Reflection on self and how behaviour affects relationships

One of the most common reasons people seek to have counselling is that they are suffering to some degree with anxiety and/or depression/low mood.

Individuals will have different manifestations of the effects of their issues, but I thought I would write a few lines of what I see that in my view as a counsellor is a common thread which many people share, which prompts them to seek counselling.

The human psyche is made up of two equally important parts, a thinking and doing aspect (Thinking Self – TS) and a feeling and being aspect (Feeling Self – FS). It is important for our emotional and mental well-being to know that we have a responsibility to ourselves to acknowledge the importance of our FS before we behave (TS). 

However, very often with clients that seek counselling this aspect (FS) is overlooked which prompts them to act as if their feelings/wishes do not matter as the feelings of ‘others’ are more important. Just to clarify here - no one is suggesting that we all do not at times think of putting others first, of course, however if we are persistently acting as though ‘other people’s feelings are more important’ than our own then this lack of autonomy (and respect for ourselves) can cause us stress and/or more deep rooted problems as we await recognition from others to validate us.

You may feel that this resonates somewhat with how you behave, it maybe that it does not. However if you often find yourself saying yes when you really mean no or saying nothing when you really feel something then chances are this will affect, at best your mood at worst how you view yourself (ultimately your confidence and self-esteem). This way of treating ourselves can be extremely detrimental as the impact on our well-being can affect our relationships both professionally and personally. 

There are many reasons why we behave in this way (and far too many to go into here) however recognising that we maybe treating ourselves in this way can be the first step to change if we are experiencing stress, anxiety and/or low mood.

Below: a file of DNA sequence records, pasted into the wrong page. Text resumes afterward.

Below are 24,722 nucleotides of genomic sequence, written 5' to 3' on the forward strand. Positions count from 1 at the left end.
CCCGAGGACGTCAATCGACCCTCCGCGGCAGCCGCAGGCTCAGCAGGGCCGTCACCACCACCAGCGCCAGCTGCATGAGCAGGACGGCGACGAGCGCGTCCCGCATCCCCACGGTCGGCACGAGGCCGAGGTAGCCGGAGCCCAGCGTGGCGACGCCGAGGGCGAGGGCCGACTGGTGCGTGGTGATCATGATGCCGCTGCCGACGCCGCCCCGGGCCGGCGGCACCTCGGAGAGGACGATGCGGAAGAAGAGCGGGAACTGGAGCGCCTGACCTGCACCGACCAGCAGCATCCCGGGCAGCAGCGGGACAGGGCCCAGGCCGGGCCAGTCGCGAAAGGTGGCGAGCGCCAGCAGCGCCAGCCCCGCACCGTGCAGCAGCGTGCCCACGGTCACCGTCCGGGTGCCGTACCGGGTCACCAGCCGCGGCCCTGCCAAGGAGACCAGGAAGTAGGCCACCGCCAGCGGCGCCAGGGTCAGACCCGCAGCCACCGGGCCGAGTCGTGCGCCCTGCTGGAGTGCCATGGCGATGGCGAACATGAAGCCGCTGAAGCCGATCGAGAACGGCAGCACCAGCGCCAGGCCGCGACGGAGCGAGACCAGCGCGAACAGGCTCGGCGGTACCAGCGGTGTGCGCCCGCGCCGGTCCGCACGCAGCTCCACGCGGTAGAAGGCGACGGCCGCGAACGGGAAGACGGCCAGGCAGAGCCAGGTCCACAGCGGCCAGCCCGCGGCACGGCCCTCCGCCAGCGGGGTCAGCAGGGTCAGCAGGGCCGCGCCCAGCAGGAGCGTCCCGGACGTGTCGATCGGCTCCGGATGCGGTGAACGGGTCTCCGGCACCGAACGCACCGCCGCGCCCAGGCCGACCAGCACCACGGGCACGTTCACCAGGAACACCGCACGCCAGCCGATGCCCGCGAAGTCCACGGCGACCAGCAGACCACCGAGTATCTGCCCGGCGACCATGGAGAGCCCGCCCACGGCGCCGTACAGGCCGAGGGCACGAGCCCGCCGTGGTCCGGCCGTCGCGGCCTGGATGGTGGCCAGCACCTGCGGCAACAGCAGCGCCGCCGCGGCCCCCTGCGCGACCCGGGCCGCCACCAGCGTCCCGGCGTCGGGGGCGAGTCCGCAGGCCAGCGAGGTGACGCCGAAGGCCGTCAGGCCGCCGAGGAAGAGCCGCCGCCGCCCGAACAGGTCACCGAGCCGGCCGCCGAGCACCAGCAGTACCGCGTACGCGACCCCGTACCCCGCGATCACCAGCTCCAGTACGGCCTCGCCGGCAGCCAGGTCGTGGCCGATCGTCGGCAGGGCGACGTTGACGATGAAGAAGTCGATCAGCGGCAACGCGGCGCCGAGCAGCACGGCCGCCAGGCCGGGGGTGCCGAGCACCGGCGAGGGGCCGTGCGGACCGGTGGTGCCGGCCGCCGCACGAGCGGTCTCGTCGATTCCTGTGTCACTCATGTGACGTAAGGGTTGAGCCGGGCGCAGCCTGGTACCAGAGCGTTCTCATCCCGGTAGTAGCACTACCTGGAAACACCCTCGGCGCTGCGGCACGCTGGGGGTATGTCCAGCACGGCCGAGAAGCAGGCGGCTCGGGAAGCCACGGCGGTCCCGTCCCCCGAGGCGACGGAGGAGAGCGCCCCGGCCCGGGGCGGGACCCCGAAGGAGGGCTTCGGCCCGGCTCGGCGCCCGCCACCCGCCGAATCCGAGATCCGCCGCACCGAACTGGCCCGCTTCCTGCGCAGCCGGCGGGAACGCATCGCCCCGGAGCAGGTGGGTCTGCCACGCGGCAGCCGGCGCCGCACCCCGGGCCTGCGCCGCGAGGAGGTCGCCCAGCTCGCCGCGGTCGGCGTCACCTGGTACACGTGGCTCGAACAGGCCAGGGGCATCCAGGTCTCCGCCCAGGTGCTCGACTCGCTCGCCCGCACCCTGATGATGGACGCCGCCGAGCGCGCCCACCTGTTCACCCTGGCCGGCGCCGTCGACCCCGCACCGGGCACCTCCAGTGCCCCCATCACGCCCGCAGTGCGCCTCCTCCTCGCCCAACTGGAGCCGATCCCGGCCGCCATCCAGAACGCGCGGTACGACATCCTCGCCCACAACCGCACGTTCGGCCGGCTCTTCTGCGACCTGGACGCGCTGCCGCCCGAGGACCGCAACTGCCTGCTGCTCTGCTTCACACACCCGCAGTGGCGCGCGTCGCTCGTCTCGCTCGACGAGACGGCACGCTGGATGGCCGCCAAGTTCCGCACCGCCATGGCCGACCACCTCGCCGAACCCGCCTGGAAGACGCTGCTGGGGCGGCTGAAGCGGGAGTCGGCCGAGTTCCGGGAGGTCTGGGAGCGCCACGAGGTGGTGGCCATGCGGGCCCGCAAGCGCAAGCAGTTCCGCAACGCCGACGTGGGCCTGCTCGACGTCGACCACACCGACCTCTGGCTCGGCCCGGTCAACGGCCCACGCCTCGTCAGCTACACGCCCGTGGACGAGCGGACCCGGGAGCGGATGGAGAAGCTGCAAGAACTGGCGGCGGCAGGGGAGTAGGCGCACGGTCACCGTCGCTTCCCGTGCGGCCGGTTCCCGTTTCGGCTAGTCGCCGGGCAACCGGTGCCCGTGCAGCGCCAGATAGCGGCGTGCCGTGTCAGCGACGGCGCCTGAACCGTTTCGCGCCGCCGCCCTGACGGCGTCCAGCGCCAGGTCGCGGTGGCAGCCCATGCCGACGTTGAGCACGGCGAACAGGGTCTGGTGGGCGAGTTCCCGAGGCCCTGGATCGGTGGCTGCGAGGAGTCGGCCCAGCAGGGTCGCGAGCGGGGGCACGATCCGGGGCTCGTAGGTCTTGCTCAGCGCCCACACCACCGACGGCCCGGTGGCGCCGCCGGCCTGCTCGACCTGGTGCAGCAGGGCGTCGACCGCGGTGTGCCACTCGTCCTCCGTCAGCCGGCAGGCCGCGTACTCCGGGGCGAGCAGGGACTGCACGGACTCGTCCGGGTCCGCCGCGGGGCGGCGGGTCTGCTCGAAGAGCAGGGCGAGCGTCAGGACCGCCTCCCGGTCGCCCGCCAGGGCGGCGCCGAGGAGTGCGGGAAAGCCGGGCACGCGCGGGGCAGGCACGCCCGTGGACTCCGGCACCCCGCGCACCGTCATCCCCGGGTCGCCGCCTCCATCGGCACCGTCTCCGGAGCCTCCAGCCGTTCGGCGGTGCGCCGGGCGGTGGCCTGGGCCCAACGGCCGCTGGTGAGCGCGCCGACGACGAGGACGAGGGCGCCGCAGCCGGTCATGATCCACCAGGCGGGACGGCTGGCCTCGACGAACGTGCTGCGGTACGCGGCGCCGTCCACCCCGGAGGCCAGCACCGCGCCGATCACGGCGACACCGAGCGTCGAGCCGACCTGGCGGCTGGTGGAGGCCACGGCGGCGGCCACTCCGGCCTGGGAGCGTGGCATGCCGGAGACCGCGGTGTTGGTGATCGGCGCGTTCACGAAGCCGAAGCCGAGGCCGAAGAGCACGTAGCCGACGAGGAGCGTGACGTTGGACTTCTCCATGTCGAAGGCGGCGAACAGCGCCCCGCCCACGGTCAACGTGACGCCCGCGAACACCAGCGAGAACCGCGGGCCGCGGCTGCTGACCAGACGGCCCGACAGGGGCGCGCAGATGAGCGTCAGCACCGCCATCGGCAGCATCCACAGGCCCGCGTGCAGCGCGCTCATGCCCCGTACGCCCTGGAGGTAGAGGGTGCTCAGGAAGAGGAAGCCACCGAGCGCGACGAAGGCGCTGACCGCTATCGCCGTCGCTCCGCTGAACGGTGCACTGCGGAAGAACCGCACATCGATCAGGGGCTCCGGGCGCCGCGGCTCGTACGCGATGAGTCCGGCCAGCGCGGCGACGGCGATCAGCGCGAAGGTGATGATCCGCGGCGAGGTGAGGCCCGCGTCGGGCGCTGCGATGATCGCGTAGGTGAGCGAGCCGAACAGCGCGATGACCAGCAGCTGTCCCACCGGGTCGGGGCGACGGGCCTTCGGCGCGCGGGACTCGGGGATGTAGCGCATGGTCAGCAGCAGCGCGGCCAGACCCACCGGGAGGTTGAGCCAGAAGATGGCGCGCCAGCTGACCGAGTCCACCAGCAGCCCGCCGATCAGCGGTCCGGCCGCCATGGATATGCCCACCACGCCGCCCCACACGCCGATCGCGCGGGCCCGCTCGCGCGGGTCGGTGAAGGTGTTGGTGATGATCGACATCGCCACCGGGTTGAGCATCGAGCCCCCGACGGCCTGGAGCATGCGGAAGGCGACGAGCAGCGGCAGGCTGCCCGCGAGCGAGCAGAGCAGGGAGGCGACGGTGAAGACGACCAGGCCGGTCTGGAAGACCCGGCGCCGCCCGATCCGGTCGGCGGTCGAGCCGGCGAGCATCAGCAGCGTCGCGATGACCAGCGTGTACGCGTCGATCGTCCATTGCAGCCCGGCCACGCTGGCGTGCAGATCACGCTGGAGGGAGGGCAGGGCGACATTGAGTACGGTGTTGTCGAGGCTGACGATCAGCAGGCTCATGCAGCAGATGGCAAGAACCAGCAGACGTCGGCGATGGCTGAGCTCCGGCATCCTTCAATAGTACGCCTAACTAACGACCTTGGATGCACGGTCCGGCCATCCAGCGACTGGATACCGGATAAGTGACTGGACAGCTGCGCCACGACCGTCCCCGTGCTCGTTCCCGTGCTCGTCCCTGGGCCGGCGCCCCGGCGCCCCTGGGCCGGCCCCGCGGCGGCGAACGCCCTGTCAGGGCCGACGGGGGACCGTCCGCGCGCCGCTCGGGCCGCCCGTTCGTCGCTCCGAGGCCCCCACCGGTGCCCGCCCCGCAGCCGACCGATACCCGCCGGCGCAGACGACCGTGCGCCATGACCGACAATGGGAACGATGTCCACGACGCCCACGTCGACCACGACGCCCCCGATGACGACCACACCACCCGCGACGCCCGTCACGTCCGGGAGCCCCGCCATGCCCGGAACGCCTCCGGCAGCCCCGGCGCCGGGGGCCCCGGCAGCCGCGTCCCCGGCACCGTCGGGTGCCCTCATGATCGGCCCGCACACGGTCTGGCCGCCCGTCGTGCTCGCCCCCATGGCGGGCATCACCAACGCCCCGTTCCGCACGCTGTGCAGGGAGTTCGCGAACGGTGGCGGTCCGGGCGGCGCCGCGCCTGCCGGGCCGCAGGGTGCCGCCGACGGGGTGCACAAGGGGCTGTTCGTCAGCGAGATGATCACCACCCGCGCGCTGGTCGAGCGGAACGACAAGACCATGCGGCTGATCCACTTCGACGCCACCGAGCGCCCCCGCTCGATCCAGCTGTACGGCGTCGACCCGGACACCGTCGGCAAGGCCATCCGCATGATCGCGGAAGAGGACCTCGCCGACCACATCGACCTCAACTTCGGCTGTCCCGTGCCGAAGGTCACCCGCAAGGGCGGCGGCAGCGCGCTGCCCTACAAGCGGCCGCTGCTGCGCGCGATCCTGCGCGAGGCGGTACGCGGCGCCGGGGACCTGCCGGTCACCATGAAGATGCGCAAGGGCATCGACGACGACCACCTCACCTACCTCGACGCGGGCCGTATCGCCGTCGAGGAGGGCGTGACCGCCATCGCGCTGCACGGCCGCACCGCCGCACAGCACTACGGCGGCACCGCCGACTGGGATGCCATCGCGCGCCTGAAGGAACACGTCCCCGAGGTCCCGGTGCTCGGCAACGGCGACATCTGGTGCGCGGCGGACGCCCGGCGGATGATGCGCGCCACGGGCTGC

Ultimately we would all wish to be stress and anxiety free and wherever possible to maintain a stable mood, by taking the steps below we can take responsibility for trying to make that happen:

Step 1             

Look at my behavior – does what I do and how I act match with how I feel (what I want)?

Without this insight into oneself it’s impossible to change - if I have recognised that I do not often give my FS a voice and I mainly do what other’s wish and disregard (disrespect) myself I can try:

Step 2             

To alter how I act (from that above) to a behaviour that does not bypass my feelings but respectfully acknowledges them and takes them into account before I behave.

This altered behaviour is fundamental if there is to be a reduction in anxiety, stress and/or depression which can be brought about by this dysfunctional relationship dyad.

Knowing that I am responsible for everything I say and everything I do and that I am not responsible for what others say or do.

It is entirely possible for me to take responsibility for every aspect of myself and alter how I behave so I may experience a greater feeling of self worth…

The views expressed in this article are those of the author. All articles published on Counselling Directory are reviewed by our editorial team.

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Dunmow CM6 & Harlow CM18
Written by Mind in West Essex
Dunmow CM6 & Harlow CM18

Denny Stranders
BACP Registered
Psychodynamic therapist

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